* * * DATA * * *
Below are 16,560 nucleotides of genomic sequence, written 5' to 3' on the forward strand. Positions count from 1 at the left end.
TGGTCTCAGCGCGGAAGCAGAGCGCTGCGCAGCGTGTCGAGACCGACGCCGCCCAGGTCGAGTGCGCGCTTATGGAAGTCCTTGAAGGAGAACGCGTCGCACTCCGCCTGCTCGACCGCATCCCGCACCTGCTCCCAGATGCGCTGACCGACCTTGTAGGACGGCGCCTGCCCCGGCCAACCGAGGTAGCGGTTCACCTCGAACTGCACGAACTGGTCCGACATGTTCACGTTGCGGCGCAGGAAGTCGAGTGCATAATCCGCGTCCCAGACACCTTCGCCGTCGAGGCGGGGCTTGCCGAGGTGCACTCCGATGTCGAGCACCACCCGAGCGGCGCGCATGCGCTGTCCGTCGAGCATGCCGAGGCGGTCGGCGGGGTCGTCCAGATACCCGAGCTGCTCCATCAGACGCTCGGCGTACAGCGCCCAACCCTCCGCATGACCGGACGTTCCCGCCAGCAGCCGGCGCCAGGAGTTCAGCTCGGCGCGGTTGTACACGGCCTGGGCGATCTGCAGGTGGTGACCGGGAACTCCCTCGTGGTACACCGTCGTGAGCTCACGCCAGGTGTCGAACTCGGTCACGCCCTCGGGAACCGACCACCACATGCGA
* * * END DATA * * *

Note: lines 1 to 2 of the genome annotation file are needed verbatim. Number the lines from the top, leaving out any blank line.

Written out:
Below are 16,560 nucleotides of genomic sequence, written 5' to 3' on the forward strand. Positions count from 1 at the left end.
TGGTCTCAGCGCGGAAGCAGAGCGCTGCGCAGCGTGTCGAGACCGACGCCGCCCAGGTCGAGTGCGCGCTTATGGAAGTCCTTGAAGGAGAACGCGTCGCACTCCGCCTGCTCGACCGCATCCCGCACCTGCTCCCAGATGCGCTGACCGACCTTGTAGGACGGCGCCTGCCCCGGCCAACCGAGGTAGCGGTTCACCTCGAACTGCACGAACTGGTCCGACATGTTCACGTTGCGGCGCAGGAAGTCGAGTGCATAATCCGCGTCCCAGACACCTTCGCCGTCGAGGCGGGGCTTGCCGAGGTGCACTCCGATGTCGAGCACCACCCGAGCGGCGCGCATGCGCTGTCCGTCGAGCATGCCGAGGCGGTCGGCGGGGTCGTCCAGATACCCGAGCTGCTCCATCAGACGCTCGGCGTACAGCGCCCAACCCTCCGCATGACCGGACGTTCCCGCCAGCAGCCGGCGCCAGGAGTTCAGCTCGGCGCGGTTGTACACGGCCTGGGCGATCTGCAGGTGGTGACCGGGAACTCCCTCGTGGTACACCGTCGTGAGCTCACGCCAGGTGTCGAACTCGGTCACGCCCTCGGGAACCGACCACCACATGCGA